• A Multi-Scale Molecular Dynamic Approach to the Study of the Outer Membrane of the Bacteria Psudomonas Aeruginosa PA01 and the Biocide Chlorhexidine

    Van Oosten, Brad; Department of Physics
    The introductory chapters of this thesis contains an explanation to the methods and basic theory of the molecular dynamics approach. Together with the appendix section, in which a step by step tutorial how to set up and run basic simulations using the gromacs software is presented, this thesis can serve as an introductory aid in performing molecular dynamics simulations. In the research portion of this thesis, I provide several uses for the molecular dynamics approach applied to the biocide chlorhexidine as well as the study of membranes, including a mimic of the bacteria membrane of Pseudomonas Aeruginosa PA01. The motivation for this research was previous work done in our lab which determined that chlorhexidine has a high affinity for DMPC and found the depth at which it resides in a model DMPC membrane. From this information, an all-atom representation of chlorhexidine was made, which was proven to reproduce the experimental results. While we learned much about chlorhexidine in a model DMPC membrane, this study lacked the destruction of the membrane as well as the study of chlorhexidine in a biologically relevant membrane. For these reasons coarse grained versions of the all-atom chlorhexidine models as well as a new lipopolysaccharide molecule was created. With the coarse grained model of chlorhexidine and the ability to create a bacterial membrane mimic, the study of chlorhexidine and other antibacterial agents can be further studied.
  • Conservation laws of magnetohydrodynamics and their symmetry transformation properties

    Pshenitsin, Dmitry; Department of Physics
    All kinematic conservation laws along with their symmetry transformation properties are derived for the system of magnetohydrodynamic equations governing incompressible viscous plasmas (or any other conducting fluid) in which the dynamic and magnetic viscosities are constant. Reductions of this system under translation symmetries, axial rotation symmetries, and helical symmetries are considered. For each reduced system, all kinematic conservation laws and point symmetries are obtained. The results yields several new conservation laws which are expected to be relevant for physical applications of magnetohydrodynamics.
  • Theory and Application of a Pure-sampling Quantum Monte Carlo Algorithm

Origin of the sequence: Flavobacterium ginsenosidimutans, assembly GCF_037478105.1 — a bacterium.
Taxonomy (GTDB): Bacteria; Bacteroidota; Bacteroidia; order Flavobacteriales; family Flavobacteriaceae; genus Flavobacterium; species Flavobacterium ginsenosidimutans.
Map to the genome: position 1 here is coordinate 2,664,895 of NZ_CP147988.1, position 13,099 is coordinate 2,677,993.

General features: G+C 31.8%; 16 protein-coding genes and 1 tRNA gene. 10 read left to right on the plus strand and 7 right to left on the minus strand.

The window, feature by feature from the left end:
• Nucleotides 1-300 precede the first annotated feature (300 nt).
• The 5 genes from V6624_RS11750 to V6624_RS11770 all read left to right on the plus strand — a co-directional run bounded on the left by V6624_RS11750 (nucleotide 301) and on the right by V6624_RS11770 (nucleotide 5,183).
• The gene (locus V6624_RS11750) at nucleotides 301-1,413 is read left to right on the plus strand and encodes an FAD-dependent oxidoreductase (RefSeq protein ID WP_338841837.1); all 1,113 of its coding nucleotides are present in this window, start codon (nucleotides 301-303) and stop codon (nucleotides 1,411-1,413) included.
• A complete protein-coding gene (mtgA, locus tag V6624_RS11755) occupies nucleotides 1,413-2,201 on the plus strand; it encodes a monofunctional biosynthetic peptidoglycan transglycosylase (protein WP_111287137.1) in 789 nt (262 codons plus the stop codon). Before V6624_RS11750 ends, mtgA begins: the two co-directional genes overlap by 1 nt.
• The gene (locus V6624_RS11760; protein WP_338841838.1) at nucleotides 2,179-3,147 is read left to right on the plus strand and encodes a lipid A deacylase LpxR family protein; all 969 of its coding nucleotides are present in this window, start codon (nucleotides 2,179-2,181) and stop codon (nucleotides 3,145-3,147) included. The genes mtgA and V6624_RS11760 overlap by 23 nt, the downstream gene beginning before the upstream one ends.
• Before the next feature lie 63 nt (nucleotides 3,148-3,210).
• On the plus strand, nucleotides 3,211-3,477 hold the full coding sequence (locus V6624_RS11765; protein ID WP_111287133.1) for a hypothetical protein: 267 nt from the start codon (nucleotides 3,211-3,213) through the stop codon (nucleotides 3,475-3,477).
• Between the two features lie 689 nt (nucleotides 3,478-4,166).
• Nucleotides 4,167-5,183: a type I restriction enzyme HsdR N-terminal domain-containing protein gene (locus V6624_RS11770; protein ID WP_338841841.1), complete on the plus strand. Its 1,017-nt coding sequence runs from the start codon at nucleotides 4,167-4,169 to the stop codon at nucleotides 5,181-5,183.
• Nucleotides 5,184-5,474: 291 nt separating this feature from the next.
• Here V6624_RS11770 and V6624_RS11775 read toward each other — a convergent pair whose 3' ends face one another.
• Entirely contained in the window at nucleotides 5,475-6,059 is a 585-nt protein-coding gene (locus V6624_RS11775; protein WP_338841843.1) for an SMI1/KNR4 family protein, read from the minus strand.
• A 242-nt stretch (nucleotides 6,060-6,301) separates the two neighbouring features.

Ospadov, Egor; Department of Physics
    The objective of pure-sampling quantum Monte Carlo is to calculate physical properties that are independent of the importance sampling function being employed in the calculation, save for the mismatch of its nodal hypersurface with that of the exact wave function. To achieve this objective, we describe a pure-sampling algorithm that combines features of forward-walking methods of pure-sampling and reptation quantum Monte Carlo. The importance sampling is performed by using a single-determinant basis set composed of Slater-type orbitals. We implement our algorithm by systematically increasing an algorithmic parameter until the properties sampled from the electron distributions converge to statistically equivalent values, extrapolated in the limit of zero time-step. In doing so, we are able to unambiguously determine the values for the ground-state fixed-node energies and one-electron properties of various molecules. These quantities are free from importance sampling bias, population control bias, time-step bias, extrapolation-model bias, and the finite-field approximation. We applied our algorithm to the ground-states of lithium hydride, water and ethylene molecules, and found excellent agreement with the accepted literature values for the energy and a variety of other properties for those systems. Some of our one-electron properties of ethylene had not been calculated before at any level of theory. In a detailed comparison, we found reptation quantum Monte Carlo, our closest competitor, to be less efficient by at least a factor of two. It requires different sets of time-steps to accurately determine the ground-state energy and one-electron properties, whereas our algorithm can achieve the same objective by using a single set of time-step values.